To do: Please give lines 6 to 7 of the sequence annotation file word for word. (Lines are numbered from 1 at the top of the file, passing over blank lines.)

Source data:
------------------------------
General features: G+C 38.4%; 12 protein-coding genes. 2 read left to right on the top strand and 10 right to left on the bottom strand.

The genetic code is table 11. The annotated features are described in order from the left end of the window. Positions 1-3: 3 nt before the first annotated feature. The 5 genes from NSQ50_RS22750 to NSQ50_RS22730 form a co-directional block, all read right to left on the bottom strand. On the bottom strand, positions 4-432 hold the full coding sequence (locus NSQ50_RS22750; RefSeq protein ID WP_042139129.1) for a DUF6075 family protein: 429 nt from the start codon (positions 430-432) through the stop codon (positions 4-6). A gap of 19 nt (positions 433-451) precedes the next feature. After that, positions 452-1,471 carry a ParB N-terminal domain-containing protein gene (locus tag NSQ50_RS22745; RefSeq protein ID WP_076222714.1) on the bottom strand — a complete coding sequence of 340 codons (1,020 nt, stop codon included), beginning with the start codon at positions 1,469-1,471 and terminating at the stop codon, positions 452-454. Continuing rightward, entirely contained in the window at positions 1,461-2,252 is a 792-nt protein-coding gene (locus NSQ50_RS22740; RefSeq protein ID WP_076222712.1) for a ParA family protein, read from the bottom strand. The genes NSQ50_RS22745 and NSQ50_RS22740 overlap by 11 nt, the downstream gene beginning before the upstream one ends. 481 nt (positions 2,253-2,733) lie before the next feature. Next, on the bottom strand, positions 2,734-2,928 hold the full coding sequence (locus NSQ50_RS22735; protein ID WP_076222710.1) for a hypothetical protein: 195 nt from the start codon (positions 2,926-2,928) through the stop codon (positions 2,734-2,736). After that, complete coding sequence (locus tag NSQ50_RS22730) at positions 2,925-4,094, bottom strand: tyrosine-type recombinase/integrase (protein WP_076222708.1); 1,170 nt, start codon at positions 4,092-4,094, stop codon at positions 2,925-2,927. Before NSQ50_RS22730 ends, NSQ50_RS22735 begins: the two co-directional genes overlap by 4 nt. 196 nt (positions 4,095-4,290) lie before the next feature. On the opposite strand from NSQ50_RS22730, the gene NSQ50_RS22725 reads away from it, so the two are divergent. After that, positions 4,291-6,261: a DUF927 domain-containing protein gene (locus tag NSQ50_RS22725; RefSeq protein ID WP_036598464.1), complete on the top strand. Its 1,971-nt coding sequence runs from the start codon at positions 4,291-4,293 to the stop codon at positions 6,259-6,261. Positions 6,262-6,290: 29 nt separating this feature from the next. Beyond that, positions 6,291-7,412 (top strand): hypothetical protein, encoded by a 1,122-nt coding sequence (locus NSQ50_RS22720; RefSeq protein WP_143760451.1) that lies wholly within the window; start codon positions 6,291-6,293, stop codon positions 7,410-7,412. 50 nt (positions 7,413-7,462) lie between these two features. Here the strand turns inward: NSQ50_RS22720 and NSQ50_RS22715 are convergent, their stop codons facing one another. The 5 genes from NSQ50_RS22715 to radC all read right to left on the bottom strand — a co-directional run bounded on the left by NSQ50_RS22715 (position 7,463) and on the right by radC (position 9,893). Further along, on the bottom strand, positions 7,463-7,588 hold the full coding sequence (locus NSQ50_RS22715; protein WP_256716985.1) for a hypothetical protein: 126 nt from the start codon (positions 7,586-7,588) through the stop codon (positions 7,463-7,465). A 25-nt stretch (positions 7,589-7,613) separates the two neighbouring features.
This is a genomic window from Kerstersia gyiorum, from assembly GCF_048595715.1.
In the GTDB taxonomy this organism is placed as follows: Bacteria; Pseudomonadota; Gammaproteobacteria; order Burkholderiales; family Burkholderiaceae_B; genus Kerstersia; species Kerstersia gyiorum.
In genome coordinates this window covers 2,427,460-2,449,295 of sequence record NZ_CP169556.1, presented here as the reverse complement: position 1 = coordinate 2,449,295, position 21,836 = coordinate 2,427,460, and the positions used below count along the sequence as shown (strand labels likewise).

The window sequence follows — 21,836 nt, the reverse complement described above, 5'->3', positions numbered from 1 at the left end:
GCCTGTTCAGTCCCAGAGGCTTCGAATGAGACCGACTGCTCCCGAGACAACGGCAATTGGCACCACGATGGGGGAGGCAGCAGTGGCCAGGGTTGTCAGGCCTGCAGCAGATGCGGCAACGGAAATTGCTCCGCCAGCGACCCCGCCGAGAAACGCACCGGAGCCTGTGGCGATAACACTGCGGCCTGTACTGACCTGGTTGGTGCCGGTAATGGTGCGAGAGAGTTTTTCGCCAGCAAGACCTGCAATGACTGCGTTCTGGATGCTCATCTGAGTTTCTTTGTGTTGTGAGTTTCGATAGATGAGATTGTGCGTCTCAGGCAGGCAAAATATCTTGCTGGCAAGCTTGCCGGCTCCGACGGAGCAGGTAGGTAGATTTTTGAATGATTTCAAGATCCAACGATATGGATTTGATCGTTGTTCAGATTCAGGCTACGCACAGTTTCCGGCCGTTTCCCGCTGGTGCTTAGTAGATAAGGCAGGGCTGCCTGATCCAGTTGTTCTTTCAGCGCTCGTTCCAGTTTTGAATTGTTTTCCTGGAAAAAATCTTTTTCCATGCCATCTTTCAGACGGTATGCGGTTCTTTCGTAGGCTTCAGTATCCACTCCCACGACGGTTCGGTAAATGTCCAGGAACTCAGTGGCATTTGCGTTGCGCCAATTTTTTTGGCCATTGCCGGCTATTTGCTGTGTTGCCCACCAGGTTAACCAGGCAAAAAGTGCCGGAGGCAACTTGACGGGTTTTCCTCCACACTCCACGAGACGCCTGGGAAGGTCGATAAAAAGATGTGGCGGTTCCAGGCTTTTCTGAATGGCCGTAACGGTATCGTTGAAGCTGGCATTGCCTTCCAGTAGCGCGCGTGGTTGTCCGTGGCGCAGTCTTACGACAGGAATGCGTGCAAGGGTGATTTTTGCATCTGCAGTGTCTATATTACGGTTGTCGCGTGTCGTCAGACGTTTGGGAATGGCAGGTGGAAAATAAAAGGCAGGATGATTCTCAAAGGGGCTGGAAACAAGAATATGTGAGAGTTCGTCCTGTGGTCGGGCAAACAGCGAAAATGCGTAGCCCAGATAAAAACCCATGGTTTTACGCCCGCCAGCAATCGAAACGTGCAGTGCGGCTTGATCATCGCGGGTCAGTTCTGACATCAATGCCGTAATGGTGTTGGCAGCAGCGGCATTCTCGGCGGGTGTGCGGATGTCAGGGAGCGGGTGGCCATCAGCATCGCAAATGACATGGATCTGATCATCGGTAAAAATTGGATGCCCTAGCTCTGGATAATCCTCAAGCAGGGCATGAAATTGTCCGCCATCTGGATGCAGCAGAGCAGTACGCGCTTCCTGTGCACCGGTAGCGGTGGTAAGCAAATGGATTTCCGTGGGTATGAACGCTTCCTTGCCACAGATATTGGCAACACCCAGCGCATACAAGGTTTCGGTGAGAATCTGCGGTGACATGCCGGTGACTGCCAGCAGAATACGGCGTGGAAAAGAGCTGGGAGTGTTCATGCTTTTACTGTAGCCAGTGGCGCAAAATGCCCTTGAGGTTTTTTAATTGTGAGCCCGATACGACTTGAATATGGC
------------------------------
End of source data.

The window sequence follows — 21,836 nt, the reverse complement described above, 5'->3', positions numbered from 1 at the left end:
GCCTGTTCAGTCCCAGAGGCTTCGAATGAGACCGACTGCTCCCGAGACAACGGCAATTGGCACCACGATGGGGGAGGCAGCAGTGGCCAGGGTTGTCAGGCCTGCAGCAGATGCGGCAACGGAAATTGCTCCGCCAGCGACCCCGCCGAGAAACGCACCGGAGCCTGTGGCGATAACACTGCGGCCTGTACTGACCTGGTTGGTGCCGGTAATGGTGCGAGAGAGTTTTTCGCCAGCAAGACCTGCAATGACTGCGTTCTGGATGCTCATCTGAGTTTCTTTGTGTTGTGAGTTTCGATAGATGAGATTGTGCGTCTCAGGCAGGCAAAATATCTTGCTGGCAAGCTTGCCGGCTCCGACGGAGCAGGTAGGTAGATTTTTGAATGATTTCAAGATCCAACGATATGGATTTGATCGTTGTTCAGATTCAGGCTACGCACAGTTTCCGGCCGTTTCCCGCTGGTGCTTAGTAGATAAGGCAGGGCTGCCTGATCCAGTTGTTCTTTCAGCGCTCGTTCCAGTTTTGAATTGTTTTCCTGGAAAAAATCTTTTTCCATGCCATCTTTCAGACGGTATGCGGTTCTTTCGTAGGCTTCAGTATCCACTCCCACGACGGTTCGGTAAATGTCCAGGAACTCAGTGGCATTTGCGTTGCGCCAATTTTTTTGGCCATTGCCGGCTATTTGCTGTGTTGCCCACCAGGTTAACCAGGCAAAAAGTGCCGGAGGCAACTTGACGGGTTTTCCTCCACACTCCACGAGACGCCTGGGAAGGTCGATAAAAAGATGTGGCGGTTCCAGGCTTTTCTGAATGGCCGTAACGGTATCGTTGAAGCTGGCATTGCCTTCCAGTAGCGCGCGTGGTTGTCCGTGGCGCAGTCTTACGACAGGAATGCGTGCAAGGGTGATTTTTGCATCTGCAGTGTCTATATTACGGTTGTCGCGTGTCGTCAGACGTTTGGGAATGGCAGGTGGAAAATAAAAGGCAGGATGATTCTCAAAGGGGCTGGAAACAAGAATATGTGAGAGTTCGTCCTGTGGTCGGGCAAACAGCGAAAATGCGTAGCCCAGATAAAAACCCATGGTTTTACGCCCGCCAGCAATCGAAACGTGCAGTGCGGCTTGATCATCGCGGGTCAGTTCTGACATCAATGCCGTAATGGTGTTGGCAGCAGCGGCATTCTCGGCGGGTGTGCGGATGTCAGGGAGCGGGTGGCCATCAGCATCGCAAATGACATGGATCTGATCATCGGTAAAAATTGGATGCCCTAGCTCTGGATAATCCTCAAGCAGGGCATGAAATTGTCCGCCATCTGGATGCAGCAGAGCAGTACGCGCTTCCTGTGCACCGGTAGCGGTGGTAAGCAAATGGATTTCCGTGGGTATGAACGCTTCCTTGCCACAGATATTGGCAACACCCAGCGCATACAAGGTTTCGGTGAGAATCTGCGGTGACATGCCGGTGACTGCCAGCAGAATACGGCGTGGAAAAGAGCTGGGAGTGTTCATGCTTTTACTGTAGCCAGTGGCGCAAAATGCCCTTGAGGTTTTTTAATTGTGAGCCCGATACGACTTGAATATGGC